Martin Donnelly dominated the Lord's match with "a truly magnificent innings", scoring 162 not out as the Gentlemen made 302 in the first innings, Bill Edrich scoring 79.[ citation needed ] The Players replied with 334 for eight declared, Cyril Washbrook scoring 101 and David Fletcher 77. The Gentlemen slumped to 25 for five as wickets fell to Cliff Gladwin and Harold Butler but were rescued by Norman Yardley and Ken Cranston, rain ensuring that the result was a draw. The Gentlemen were led by England captain Norman Yardley and selected three Oxford University players — Donnelly, Tony Pawson and Tony Mallett — and two from Cambridge University: Guy Willatt and Trevor Bailey. The team included current England players Edrich and Cranston while Billy Griffith kept wicket. Reg Simpson made his first appearance in the fixture but could only score 4 and 0. The Players were captained by Les Ames who played as a batsman, Godfrey Evans keeping wicket. Washbrook opened with Jack Robertson, the other batsmen being Denis Compton, Charlie Barnett and Fletcher. The pace bowlers were Butler and Gladwin, supported by spinners Jack Walsh and Doug Wright. [54]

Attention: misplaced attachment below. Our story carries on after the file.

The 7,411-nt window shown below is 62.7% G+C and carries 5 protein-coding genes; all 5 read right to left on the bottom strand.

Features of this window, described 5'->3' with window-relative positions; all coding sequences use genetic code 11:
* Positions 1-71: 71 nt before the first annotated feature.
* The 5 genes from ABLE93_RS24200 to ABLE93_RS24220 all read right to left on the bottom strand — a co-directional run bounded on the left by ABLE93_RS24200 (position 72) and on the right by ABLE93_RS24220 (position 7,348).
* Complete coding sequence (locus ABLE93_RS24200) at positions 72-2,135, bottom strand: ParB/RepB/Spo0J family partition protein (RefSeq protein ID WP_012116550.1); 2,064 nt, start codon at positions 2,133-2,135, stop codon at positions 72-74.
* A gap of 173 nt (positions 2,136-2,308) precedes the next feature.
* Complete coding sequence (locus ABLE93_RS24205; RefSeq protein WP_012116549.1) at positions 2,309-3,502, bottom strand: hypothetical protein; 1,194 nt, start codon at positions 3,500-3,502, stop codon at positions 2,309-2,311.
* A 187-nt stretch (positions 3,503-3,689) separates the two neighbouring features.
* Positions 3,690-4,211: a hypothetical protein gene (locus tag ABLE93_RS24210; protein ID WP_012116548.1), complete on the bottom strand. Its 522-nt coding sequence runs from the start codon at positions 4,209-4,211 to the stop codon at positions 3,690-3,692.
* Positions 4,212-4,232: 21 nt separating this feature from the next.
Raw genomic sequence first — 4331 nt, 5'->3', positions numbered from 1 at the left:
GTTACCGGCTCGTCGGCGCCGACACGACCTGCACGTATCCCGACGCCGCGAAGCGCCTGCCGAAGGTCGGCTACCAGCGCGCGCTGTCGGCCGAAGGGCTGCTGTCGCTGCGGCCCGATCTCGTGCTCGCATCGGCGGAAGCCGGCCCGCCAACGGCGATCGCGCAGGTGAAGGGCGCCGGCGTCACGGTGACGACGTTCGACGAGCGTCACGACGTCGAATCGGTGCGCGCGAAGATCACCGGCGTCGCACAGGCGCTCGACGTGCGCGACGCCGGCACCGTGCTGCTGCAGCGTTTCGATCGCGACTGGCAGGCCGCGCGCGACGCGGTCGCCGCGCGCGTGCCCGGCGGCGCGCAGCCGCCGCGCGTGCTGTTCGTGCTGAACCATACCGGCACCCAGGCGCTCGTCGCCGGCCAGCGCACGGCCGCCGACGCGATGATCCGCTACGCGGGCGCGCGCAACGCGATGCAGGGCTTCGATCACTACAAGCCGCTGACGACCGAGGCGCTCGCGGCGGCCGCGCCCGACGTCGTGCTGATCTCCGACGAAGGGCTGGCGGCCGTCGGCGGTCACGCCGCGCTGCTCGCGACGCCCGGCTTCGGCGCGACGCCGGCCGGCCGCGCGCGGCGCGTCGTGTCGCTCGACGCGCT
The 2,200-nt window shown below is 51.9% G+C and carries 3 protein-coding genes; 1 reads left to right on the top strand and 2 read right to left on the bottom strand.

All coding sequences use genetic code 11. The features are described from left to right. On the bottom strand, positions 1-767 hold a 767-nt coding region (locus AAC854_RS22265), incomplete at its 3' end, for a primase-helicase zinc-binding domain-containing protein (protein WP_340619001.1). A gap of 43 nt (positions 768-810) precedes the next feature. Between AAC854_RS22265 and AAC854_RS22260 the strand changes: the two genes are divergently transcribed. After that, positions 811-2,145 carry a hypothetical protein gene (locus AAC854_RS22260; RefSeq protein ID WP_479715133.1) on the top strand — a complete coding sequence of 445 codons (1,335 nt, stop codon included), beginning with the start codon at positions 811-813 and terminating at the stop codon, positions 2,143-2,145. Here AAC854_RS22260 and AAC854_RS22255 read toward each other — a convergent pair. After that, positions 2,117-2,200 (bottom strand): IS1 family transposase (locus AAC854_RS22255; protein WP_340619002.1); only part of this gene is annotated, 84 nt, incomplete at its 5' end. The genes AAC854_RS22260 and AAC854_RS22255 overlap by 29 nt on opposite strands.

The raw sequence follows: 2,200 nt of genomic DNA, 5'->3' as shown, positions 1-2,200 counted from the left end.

At Scarborough two months later, a much weaker Gentlemen team were easily beaten by an innings after totalling 135 and 217 against 362. Denys Wilcox opened the innings and did well with scores of 25 and 57 while skipper Yardley made 35 and 23, but Edrich and Donnelly did not contribute many against a strong Players attack, particularly Dick Howorth who took four wickets in each innings. The Players had three England pace bowlers: Butler, Alec Bedser and Dick Pollard. Howorth top-scored for the Players too, with 80, and captain Len Hutton scored 64. [56]